Toyota's European Touch Life infotainment system is the first platform to allow true smartphone replication on the in-dash display.
The new system takes advantage of the Car Connectivity Consortium's MirrorLink (formerly Nokia Terminal Mode), which lets drivers and passengers access all of their smartphone apps from a car's in-dash touch screen. However, there are some limitations. True smartphone mirroring is only available on Nokia phones equipped with the Symbian Belle operating system. The Nokia Car Mode app lets drivers access the device's telephony, voice-guided turn-by-turn navigation, and audio entertainment functions while the car is in use, but prevent them from using all other applications until the car is parked.
Replication of an iPhone isn't as robust. The system uses the Application Launcher app to limit integration with Toyota Touch Life to specific apps, such as Stitcher, Twitter, Facebook, and other Internet radio and news apps. But unlike U.S. iPhone app integrations, Toyota lets drivers access Garmin StreetPilot. For liability (and possibly financial) reasons, the majority of auto manufacturers are blocking navigation app integrations and requiring drivers to use the OEM's GPS system. No information on integration of Android phones was given.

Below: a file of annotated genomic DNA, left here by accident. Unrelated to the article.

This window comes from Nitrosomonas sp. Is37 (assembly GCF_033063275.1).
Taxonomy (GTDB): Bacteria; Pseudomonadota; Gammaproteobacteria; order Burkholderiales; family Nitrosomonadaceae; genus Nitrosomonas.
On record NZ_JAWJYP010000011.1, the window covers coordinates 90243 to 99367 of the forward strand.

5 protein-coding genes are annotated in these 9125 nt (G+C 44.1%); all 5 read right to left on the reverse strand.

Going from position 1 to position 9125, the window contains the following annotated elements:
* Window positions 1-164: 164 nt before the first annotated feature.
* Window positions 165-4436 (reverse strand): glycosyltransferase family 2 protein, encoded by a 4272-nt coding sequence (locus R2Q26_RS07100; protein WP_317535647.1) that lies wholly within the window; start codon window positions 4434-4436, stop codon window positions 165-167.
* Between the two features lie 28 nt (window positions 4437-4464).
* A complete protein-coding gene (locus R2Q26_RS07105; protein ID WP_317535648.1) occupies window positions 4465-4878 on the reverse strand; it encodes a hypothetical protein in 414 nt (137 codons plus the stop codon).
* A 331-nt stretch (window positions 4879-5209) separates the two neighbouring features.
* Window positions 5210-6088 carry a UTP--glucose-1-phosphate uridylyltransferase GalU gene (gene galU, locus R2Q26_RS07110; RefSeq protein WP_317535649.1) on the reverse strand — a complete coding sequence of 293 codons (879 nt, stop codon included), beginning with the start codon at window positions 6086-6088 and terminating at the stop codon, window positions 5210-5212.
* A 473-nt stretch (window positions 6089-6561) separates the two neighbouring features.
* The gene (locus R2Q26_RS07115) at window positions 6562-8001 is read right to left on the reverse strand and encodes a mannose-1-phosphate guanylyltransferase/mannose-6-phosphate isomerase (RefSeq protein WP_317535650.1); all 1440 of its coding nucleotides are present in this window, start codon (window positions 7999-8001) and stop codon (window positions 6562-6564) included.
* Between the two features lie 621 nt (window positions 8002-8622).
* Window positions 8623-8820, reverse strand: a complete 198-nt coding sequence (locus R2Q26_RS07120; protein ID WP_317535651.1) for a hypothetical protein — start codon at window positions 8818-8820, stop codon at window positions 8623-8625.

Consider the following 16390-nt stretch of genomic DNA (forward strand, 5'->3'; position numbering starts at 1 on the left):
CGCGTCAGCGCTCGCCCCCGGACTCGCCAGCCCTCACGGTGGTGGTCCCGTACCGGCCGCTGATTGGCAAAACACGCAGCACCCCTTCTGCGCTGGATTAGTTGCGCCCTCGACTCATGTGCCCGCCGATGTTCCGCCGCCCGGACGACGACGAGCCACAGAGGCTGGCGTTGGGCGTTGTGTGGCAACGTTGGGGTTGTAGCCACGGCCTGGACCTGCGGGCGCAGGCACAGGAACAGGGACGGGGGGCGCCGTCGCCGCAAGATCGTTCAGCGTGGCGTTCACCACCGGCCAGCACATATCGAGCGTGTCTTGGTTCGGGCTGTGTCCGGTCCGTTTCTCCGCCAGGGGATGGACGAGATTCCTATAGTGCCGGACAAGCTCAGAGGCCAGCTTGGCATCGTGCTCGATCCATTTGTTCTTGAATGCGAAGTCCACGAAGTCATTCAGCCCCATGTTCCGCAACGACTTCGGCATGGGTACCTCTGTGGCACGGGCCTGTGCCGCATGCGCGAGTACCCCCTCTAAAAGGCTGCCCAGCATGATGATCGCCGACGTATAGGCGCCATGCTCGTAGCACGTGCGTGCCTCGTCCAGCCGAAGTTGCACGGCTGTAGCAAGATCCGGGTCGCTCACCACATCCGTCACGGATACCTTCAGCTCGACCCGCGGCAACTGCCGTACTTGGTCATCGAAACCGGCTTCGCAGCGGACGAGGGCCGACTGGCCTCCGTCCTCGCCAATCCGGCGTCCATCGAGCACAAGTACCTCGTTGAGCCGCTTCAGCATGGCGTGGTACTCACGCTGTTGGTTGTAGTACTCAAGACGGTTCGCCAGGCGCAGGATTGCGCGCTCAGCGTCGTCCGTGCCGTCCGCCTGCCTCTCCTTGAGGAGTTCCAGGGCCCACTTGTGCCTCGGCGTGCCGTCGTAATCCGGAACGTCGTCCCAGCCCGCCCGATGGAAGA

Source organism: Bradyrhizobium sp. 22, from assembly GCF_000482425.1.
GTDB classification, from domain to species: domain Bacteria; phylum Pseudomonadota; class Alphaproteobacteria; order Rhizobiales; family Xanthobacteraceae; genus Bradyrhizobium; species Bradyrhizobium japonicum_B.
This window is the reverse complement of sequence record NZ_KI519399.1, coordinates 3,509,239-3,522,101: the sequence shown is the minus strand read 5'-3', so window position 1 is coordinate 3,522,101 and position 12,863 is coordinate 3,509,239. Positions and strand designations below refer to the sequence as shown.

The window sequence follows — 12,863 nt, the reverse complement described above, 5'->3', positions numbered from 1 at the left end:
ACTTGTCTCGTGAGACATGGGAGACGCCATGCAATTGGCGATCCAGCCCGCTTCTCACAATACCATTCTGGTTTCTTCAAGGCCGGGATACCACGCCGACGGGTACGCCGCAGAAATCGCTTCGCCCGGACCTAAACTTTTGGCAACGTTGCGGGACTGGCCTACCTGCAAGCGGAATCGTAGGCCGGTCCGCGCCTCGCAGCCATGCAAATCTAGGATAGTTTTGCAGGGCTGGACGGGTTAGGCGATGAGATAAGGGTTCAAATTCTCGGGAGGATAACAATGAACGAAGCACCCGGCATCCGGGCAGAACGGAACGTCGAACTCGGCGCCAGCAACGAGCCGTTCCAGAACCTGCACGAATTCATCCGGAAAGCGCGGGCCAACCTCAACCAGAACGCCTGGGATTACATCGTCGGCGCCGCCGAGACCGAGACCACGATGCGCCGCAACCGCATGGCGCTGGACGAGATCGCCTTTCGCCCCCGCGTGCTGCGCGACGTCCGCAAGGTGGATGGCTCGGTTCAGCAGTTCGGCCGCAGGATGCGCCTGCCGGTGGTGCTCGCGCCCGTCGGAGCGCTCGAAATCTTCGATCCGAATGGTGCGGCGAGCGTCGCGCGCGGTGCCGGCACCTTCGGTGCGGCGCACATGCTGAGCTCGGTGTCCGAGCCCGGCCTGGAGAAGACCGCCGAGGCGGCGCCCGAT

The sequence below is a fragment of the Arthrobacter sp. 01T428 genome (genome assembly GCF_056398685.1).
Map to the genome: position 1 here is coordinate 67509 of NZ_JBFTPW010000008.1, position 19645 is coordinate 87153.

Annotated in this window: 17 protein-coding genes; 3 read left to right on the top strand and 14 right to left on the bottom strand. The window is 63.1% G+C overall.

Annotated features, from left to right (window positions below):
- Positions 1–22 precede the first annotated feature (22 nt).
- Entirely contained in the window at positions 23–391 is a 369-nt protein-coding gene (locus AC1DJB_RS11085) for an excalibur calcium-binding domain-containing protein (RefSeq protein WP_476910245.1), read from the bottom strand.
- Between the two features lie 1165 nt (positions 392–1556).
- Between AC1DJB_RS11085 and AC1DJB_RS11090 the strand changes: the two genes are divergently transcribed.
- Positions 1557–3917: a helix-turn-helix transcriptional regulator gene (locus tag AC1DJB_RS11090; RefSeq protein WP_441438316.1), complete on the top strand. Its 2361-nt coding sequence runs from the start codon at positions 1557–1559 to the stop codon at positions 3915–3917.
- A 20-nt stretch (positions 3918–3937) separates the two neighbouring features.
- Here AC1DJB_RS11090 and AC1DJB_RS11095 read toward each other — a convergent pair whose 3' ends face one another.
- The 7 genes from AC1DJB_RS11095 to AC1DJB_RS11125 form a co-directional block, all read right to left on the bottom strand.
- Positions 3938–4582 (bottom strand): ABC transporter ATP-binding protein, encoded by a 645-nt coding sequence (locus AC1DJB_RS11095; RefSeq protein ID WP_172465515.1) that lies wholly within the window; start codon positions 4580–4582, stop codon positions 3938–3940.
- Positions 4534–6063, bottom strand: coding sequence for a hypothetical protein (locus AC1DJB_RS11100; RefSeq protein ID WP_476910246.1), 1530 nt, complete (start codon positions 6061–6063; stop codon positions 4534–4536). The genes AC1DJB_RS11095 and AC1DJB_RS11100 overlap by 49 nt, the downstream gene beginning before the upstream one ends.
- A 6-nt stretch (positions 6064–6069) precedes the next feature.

BMW, Audi, and GM also leverage MirrorLink technology in their new electronics platforms. But what you're seeing is a stripped-down version of MirrorLink. Because of U.S. liability issues, OEMs are reluctant to give drivers the full functionality of smartphone mirroring integrated with their products.
But less litigious European drivers are given the technology's full capabilities, and will probably serve as bellwethers in the car connectivity arena to determine if this technology is safe enough to introduce into the U.S. market. So European Toyota drivers: don't ruin it for the rest of us who want to use Google Maps in our cars.
Toyota Touch Life is available on European Toyota Avensis, Prius, and Verso models.